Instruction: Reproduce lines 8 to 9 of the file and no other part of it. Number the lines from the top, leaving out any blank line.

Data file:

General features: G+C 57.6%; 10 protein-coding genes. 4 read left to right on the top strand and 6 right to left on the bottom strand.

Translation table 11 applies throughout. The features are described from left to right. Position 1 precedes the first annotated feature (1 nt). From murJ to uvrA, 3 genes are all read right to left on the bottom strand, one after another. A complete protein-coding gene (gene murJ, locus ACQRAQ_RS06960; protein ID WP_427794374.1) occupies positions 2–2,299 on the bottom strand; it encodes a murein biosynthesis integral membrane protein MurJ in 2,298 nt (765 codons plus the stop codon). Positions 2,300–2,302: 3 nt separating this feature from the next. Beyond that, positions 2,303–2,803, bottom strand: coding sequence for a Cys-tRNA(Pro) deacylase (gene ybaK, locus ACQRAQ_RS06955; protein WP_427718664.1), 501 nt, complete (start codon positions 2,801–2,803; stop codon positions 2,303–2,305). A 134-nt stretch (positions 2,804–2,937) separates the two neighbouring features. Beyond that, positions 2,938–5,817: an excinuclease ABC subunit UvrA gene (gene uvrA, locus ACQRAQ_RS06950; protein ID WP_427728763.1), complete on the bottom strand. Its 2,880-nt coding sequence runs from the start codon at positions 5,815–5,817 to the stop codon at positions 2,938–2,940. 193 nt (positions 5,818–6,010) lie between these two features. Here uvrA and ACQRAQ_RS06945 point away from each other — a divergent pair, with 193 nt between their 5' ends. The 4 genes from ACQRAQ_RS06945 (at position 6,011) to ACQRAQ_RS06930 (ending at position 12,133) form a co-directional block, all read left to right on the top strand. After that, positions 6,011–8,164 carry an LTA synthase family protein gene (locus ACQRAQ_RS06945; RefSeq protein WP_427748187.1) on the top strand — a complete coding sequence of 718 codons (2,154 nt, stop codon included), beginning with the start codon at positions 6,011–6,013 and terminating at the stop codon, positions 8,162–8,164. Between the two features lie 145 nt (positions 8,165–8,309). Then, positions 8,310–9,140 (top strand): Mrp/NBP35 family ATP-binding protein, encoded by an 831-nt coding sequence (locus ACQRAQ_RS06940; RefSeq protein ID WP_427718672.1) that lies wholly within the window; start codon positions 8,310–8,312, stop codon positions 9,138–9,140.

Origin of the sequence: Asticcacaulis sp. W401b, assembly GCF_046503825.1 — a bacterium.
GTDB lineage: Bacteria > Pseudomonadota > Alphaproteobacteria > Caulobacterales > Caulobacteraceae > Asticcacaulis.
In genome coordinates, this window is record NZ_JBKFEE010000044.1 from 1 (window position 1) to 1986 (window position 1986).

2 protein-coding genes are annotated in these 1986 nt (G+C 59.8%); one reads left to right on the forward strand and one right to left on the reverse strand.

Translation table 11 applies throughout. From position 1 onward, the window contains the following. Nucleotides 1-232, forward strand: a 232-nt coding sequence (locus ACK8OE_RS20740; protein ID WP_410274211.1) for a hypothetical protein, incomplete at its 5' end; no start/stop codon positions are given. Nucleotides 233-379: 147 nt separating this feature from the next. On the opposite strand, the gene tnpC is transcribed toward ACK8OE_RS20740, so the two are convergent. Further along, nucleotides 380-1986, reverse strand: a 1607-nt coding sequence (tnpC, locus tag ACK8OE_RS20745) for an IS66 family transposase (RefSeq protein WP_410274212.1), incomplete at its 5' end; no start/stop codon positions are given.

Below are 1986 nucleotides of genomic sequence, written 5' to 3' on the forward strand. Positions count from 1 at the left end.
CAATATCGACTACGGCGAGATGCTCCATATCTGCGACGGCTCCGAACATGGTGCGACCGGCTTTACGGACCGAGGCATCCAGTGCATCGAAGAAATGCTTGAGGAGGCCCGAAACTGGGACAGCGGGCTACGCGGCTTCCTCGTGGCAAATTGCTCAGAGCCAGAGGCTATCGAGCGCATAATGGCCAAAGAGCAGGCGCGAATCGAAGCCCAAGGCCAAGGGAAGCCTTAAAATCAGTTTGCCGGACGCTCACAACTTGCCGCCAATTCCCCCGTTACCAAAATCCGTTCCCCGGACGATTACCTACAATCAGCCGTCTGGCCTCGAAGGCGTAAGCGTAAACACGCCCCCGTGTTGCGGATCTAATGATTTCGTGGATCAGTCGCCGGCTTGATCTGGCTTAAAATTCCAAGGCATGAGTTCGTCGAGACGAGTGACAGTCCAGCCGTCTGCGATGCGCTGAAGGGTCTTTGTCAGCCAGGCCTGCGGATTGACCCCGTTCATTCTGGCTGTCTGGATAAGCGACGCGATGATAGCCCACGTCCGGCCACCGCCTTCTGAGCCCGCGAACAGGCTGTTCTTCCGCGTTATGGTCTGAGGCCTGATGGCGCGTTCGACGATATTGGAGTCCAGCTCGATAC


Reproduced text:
Below are 1986 nucleotides of genomic sequence, written 5' to 3' on the forward strand. Positions count from 1 at the left end.
CAATATCGACTACGGCGAGATGCTCCATATCTGCGACGGCTCCGAACATGGTGCGACCGGCTTTACGGACCGAGGCATCCAGTGCATCGAAGAAATGCTTGAGGAGGCCCGAAACTGGGACAGCGGGCTACGCGGCTTCCTCGTGGCAAATTGCTCAGAGCCAGAGGCTATCGAGCGCATAATGGCCAAAGAGCAGGCGCGAATCGAAGCCCAAGGCCAAGGGAAGCCTTAAAATCAGTTTGCCGGACGCTCACAACTTGCCGCCAATTCCCCCGTTACCAAAATCCGTTCCCCGGACGATTACCTACAATCAGCCGTCTGGCCTCGAAGGCGTAAGCGTAAACACGCCCCCGTGTTGCGGATCTAATGATTTCGTGGATCAGTCGCCGGCTTGATCTGGCTTAAAATTCCAAGGCATGAGTTCGTCGAGACGAGTGACAGTCCAGCCGTCTGCGATGCGCTGAAGGGTCTTTGTCAGCCAGGCCTGCGGATTGACCCCGTTCATTCTGGCTGTCTGGATAAGCGACGCGATGATAGCCCACGTCCGGCCACCGCCTTCTGAGCCCGCGAACAGGCTGTTCTTCCGCGTTATGGTCTGAGGCCTGATGGCGCGTTCGACGATATTGGAGTCCAGCTCGATAC